WSOP Bracelet in GGPoker Flip & Go Event Goes to DJ Alexander
Last Updated: February 2, 2023
The game of poker has changed a lot over the years. While traditional tournament and cash game formats remain the most popular, the industry is on the constant lookout for some novelties to keep players on their toes.
One such novelty was introduced at this year’s World Series of Poker in the form of a bracelet-awarding flip & go tournament.
In case you’re not familiar with the format, flip & go tournaments are mostly luck-based, with very little skill involved.
While exact rules may vary slightly, the basic premise is that all players have to be all in every hand, and whoever wins the hand gets to keep playing. Other players from the table are eliminated and lucky winners get to repeat the same routine.
These tournaments are usually reserved for the online space and you won’t find many of them at local poker rooms. But, for the 2021 WSOP, GGPoker figured it would be interesting to have try one of these and see how things pan out.
In the end, the tournament proved a big success, as there were 1,232 entries at $1,000 a pop. DJ Alexander was the eventual winner and he walked away with $180,655 in cash and his first WSOP gold.
Fast & Furious Action
When you have a poker tournament in which all players are all in every hand, chaos is pretty much guaranteed to ensue.
To kick things off, players were seated at eight-handed tables with no poker chips in front of them. Instead, they were dealt three cards each, and the dealer proceeded to deal the flop. At this point, the players needed to discard one card from their hand.
After discarding, the dealer dealt the turn and the river, and the hands went straight to the showdown. Whoever had the best poker hand proceeded to the next stage, while the rest of the field was eliminated.
But this kind of an event would be no fun if it was played as a freezeout. Instead, players were allowed unlimited reentries, and for some of them, this “small” tournament ended up being quite a pricey affair.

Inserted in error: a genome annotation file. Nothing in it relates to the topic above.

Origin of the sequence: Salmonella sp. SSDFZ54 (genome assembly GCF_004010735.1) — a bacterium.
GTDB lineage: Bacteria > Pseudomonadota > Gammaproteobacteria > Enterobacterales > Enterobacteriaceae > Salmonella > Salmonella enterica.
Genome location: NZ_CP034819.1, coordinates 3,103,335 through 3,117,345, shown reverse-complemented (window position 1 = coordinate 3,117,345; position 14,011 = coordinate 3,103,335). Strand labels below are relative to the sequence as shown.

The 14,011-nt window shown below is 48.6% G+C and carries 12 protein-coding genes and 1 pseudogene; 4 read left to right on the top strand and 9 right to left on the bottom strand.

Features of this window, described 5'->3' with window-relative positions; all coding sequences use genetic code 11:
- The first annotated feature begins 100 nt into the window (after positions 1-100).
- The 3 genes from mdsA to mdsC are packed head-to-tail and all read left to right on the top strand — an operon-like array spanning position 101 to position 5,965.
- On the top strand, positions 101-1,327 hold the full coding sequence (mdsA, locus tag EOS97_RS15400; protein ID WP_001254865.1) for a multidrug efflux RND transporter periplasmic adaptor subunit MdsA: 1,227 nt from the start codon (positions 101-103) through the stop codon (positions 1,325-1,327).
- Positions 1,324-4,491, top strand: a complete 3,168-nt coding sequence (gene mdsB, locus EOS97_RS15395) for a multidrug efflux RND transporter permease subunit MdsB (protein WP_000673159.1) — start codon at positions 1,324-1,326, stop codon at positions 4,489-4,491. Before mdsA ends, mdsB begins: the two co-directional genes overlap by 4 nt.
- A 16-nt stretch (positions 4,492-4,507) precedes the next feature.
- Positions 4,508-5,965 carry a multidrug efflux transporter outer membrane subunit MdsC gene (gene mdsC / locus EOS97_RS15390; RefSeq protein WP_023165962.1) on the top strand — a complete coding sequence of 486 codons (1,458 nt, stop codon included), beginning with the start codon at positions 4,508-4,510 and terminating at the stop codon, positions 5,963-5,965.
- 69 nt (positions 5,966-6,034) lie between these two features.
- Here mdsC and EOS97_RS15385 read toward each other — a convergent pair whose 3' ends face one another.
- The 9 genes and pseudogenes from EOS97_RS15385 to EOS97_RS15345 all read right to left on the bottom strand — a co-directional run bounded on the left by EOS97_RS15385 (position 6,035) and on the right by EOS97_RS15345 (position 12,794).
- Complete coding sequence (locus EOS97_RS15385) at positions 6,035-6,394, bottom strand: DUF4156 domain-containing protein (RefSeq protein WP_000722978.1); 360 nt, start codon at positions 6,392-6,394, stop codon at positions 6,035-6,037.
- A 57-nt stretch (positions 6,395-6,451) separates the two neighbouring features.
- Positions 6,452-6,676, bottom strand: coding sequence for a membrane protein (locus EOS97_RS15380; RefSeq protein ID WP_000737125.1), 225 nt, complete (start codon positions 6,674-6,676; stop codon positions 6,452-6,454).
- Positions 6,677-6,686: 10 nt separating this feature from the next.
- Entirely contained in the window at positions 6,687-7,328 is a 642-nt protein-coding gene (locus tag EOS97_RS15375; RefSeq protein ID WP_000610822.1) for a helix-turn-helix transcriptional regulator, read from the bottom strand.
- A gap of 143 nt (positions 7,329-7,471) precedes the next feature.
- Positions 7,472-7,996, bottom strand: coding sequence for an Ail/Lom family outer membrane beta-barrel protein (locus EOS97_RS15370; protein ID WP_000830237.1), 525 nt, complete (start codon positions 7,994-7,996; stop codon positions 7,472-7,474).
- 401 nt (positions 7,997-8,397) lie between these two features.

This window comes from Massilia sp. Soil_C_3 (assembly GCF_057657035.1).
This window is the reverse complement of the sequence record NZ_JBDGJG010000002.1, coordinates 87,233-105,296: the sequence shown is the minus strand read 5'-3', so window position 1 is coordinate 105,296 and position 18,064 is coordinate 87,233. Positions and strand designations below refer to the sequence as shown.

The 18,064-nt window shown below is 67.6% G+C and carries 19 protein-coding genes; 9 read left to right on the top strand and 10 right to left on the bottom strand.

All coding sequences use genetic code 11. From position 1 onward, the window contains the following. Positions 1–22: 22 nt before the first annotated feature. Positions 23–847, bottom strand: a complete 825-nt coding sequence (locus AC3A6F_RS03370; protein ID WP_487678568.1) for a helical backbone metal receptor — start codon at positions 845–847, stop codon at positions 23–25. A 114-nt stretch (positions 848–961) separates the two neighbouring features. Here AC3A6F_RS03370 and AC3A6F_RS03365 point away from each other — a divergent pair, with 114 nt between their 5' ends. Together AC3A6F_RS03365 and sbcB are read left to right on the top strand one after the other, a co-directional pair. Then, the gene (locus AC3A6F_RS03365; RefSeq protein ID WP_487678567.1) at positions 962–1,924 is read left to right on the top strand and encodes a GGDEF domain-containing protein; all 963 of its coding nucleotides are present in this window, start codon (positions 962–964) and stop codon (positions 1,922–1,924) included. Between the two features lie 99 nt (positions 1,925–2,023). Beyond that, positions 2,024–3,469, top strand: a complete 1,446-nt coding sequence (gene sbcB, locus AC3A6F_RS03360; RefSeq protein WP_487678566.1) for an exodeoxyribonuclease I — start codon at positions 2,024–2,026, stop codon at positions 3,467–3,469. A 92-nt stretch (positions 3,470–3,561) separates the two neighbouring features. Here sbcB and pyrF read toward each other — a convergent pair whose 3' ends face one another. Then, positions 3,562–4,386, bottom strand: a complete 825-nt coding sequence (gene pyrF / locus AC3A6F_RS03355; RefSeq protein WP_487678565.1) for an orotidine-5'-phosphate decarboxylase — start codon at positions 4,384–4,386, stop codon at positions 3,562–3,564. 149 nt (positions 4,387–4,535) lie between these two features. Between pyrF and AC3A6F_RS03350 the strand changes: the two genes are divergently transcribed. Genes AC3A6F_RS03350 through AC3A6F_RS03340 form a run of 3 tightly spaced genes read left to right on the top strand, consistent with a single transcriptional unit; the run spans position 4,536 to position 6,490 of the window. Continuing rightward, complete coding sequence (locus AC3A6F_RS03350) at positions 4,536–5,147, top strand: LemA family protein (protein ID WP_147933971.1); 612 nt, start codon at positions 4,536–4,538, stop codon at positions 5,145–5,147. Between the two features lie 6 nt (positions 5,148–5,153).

On my 19th entry, the final flight of the day for the Flip and Go. Kept T4dd and caught running 89 for the 3 way tie! 3 handed keep 56 on A64 vs KQ and 95. Turn K…River 6! On to the GO stage! #itsgonnabeagreatsummer
— David Williams (@dwpoker) October 10, 2021
Once the initial craziness was over, 155 players were left in the tournament and they came back to play down to the winner. For the second stage, those remaining players received some chips and could play some real poker.
That said, everyone started with just 80 big blinds, so it was clear the tournament wouldn’t take particularly long to finish.
In total, it took about seven hours of play on Day 2 to find the winner of the first WSOP Flip & Go event, which is very short for World Series tournaments.
The win went to DJ Alexander who managed to beat Jason Beck in the heads-up skirmish that lasted only a few hands. Both players picked up an ace and with shallow stacks, there was only one way the chips could go – straight to the middle.
Alexander started with a better hand and he was able to hold by the river to claim his very first World Series of Poker bracelet after several close calls in the past.
The inaugural @GGPoker Flip & Go bracelet event attracted 1,240 entries. And now, a champion has been deemed! @_HERfavoriteDJ captures his first gold bracelet and $180,665.
📸 @hayleyocho https://t.co/7OOwRDJEaN pic.twitter.com/D8Z7a0zGnc
— WSOP (@WSOP) October 12, 2021
Flip & Go Bracelet Events: Good Idea or Not?
While there is no denying that it was a hugely entertaining tournament that saw players having fun like in no other WSOP event, some have questioned the idea of giving away bracelets in this format.
When players are forced all in every hand, the skill element is pretty much negated. There is some skill to choosing what two cards to hold, but it’s fairly marginal.
That said, the second portion of the event played out as a normal, albeit a turbo tournament, so it wasn’t all down to luck. Those who made it into Day 2 still had to play the game and bring their skills to the table to win.
As an experiment, this was an interesting one, and I don’t see any negatives. It’s important to keep poker fun and to let people blow off some steam and gamble it up. Without it, the game simply loses its appeal for recreational players.
It would be bad if a third of WSOP events featured some sort of a flip and go structure. But, if there are a couple of luck-based events thrown into the mix every now and again, and these help attract new players to the game, I’m all for it!